This is how VR hands should look like: Developer shows realistic interactions
A developer worked for two years on a toolkit for hand interactions. The result is impressive.
Hand interactions are the be-all and end-all of believable virtual reality. What looks so simple in real life is a highly complex matter in VR: The virtual hands have to adapt to each object and simulate how and where to touch, grasp and pick up virtual objects.
Programming such a system is a Herculean task in itself. That’s why Unity developer Earnest Robot set out to create a ready-to-use toolkit for developers. On Reddit and Twitter, he shows off the fruits of his two-year effort.
Auto Hand: User-friendly and customizable
Auto Hand is the name of the Unity toolkit that automatically generates hand poses depending on how and with which objects you interact. The interaction system simulates weight and resistance, two-handed grasping, pulling apart, crushing and throwing objects, interactions with levers, sliders, doors, controls and buttons. Locomotion via gestures is also part of the kit.
The developer shows hand interactions with VR controllers, but also includes a hand tracking demo for Quest devices. Developers can adapt the interaction system to their needs. Earnest Robot promises high and user-friendly adaptability with low power requirements.
Advances in hand interactions
Some studios successfully implemented believable hand interactions on this level before. In particular, the VR games Lone Echo (2017) and Half-Life: Alyx (2020) set standards but were developed by large teams. The latter VR game inspired him while working on the toolkit, the developer writes on Reddit.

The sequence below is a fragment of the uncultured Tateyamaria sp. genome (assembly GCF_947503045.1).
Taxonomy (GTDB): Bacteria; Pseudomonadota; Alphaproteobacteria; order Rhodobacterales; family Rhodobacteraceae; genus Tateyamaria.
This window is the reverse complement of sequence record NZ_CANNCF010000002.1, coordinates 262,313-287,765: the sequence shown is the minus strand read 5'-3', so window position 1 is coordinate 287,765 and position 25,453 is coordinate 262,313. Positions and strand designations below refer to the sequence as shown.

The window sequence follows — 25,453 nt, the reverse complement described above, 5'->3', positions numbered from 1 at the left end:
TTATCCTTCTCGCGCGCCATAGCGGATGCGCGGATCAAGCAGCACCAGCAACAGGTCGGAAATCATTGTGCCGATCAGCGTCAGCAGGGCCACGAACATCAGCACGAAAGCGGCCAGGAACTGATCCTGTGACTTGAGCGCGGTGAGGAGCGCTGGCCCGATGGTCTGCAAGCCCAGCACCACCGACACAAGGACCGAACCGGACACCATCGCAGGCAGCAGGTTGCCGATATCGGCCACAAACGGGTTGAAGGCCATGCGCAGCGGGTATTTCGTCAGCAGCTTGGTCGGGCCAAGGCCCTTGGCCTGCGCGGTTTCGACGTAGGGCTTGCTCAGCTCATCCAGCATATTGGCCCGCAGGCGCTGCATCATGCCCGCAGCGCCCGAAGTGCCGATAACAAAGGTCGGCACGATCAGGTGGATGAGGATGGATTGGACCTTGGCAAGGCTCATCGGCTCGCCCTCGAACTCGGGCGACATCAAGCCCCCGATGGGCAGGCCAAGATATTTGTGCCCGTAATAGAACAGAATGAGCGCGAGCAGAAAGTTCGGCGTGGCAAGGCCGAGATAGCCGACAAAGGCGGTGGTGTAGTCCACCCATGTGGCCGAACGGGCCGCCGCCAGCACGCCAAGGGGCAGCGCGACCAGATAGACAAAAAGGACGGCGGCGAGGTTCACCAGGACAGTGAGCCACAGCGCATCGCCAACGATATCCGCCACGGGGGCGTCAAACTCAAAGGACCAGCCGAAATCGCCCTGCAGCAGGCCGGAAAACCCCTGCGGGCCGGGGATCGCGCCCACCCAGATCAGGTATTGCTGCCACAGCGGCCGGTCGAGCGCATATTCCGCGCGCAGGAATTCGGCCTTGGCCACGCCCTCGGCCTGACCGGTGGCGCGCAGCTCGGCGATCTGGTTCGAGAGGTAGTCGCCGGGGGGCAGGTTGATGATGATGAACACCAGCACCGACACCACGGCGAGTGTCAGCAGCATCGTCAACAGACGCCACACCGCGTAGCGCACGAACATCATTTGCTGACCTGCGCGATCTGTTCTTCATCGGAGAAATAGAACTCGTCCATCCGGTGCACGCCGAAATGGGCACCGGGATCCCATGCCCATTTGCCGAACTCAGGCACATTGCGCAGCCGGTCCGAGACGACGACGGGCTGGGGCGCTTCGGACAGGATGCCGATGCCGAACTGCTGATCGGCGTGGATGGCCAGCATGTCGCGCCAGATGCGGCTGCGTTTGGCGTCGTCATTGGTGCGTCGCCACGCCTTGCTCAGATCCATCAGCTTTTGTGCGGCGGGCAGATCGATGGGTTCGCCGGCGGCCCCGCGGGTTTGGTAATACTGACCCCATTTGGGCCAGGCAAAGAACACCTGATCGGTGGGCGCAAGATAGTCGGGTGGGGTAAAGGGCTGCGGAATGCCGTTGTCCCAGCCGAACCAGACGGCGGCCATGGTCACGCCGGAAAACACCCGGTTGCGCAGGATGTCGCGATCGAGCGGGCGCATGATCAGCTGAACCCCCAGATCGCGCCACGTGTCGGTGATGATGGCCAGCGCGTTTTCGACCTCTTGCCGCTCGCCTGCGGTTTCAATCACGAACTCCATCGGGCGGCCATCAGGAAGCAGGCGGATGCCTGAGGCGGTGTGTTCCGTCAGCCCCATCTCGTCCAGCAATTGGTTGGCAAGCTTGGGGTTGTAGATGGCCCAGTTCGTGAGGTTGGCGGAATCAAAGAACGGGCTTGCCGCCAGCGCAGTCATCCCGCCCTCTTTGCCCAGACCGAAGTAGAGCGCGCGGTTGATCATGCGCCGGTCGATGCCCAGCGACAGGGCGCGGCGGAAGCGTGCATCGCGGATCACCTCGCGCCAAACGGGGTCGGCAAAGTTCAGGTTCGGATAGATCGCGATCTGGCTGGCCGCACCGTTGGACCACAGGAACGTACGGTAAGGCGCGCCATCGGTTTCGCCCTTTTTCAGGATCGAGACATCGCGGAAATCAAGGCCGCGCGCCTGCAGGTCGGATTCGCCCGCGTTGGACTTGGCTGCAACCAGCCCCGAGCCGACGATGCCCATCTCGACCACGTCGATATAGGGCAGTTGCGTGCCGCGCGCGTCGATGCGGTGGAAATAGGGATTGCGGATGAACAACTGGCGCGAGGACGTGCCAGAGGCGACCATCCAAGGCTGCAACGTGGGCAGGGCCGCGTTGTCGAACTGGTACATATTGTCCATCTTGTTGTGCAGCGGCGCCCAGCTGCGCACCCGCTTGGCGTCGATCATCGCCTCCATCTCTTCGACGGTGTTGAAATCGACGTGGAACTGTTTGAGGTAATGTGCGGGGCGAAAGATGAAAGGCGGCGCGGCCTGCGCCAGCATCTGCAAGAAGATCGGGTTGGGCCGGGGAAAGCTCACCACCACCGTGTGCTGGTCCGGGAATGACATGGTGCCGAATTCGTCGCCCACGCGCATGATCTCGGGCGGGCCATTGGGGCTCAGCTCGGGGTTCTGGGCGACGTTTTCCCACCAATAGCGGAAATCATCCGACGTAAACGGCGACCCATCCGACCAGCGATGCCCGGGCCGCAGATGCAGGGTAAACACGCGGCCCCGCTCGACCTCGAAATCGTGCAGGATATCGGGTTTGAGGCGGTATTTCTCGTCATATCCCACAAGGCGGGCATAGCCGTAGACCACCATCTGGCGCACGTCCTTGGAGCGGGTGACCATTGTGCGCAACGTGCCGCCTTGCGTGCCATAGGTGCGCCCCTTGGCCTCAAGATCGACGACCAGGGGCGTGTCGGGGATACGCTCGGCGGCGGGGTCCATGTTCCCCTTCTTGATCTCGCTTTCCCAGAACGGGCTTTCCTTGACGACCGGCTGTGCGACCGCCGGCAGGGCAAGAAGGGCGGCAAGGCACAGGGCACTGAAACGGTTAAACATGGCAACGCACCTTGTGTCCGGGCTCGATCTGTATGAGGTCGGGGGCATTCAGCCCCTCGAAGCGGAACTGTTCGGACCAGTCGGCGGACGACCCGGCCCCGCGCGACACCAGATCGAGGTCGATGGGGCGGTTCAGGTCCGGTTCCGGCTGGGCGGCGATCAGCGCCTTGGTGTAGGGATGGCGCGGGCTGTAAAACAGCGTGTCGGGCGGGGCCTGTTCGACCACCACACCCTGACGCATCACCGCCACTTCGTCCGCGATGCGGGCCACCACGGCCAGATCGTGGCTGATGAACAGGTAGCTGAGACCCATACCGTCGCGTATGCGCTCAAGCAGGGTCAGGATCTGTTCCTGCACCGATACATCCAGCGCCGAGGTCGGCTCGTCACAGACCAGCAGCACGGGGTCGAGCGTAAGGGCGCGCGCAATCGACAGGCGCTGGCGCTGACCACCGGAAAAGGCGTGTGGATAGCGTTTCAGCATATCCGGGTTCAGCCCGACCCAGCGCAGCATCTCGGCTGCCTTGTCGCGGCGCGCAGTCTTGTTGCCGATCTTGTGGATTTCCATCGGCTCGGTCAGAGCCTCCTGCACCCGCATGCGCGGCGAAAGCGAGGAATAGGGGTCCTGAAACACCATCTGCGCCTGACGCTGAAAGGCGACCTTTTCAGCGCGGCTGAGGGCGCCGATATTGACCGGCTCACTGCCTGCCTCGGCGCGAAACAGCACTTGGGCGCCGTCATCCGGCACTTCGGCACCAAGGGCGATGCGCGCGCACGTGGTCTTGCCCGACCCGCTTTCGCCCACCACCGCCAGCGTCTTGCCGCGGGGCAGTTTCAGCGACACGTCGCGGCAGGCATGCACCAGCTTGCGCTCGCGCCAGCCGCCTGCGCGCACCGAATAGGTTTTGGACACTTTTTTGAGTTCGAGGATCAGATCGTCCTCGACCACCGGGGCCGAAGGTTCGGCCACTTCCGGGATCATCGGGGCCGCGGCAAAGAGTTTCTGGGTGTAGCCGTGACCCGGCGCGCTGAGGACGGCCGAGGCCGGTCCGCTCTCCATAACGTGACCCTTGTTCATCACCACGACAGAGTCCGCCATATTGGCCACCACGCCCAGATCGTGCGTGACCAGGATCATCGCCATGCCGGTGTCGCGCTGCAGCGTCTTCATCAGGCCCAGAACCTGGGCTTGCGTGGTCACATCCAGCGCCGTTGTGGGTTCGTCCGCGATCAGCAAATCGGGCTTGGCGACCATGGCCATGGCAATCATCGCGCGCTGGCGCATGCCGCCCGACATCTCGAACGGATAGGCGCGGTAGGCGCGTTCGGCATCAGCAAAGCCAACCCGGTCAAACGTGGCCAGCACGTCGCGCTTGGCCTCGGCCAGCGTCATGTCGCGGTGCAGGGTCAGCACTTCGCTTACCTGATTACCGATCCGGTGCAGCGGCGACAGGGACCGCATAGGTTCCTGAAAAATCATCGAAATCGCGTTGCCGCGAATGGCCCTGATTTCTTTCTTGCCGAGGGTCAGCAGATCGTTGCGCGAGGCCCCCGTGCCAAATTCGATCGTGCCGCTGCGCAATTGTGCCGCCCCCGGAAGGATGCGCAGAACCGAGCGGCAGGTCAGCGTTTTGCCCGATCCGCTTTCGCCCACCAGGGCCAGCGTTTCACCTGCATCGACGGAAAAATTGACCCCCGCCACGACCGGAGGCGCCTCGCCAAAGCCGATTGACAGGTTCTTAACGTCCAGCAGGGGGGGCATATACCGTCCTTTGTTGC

In the field of hand tracking, Swiss developer Dennys Kuhnert made a name for himself. His VR app Hand Physics Lab is the current benchmark and also works with VR controllers. With his start-up Holonautic, Kuhnert gives hand tracking courses for players in the XR industry.
Because developing manual interactions is time-consuming, Meta released a similar toolkit in early February, called the Interaction SDK, that animates hands believably, with or without VR controllers.
Earnest Robot’s solution is not rendered obsolete by this: For one thing, developers can combine interactions from both toolkits as needed, and for another, Earnest’s software is not tied to Meta’s ecosystem.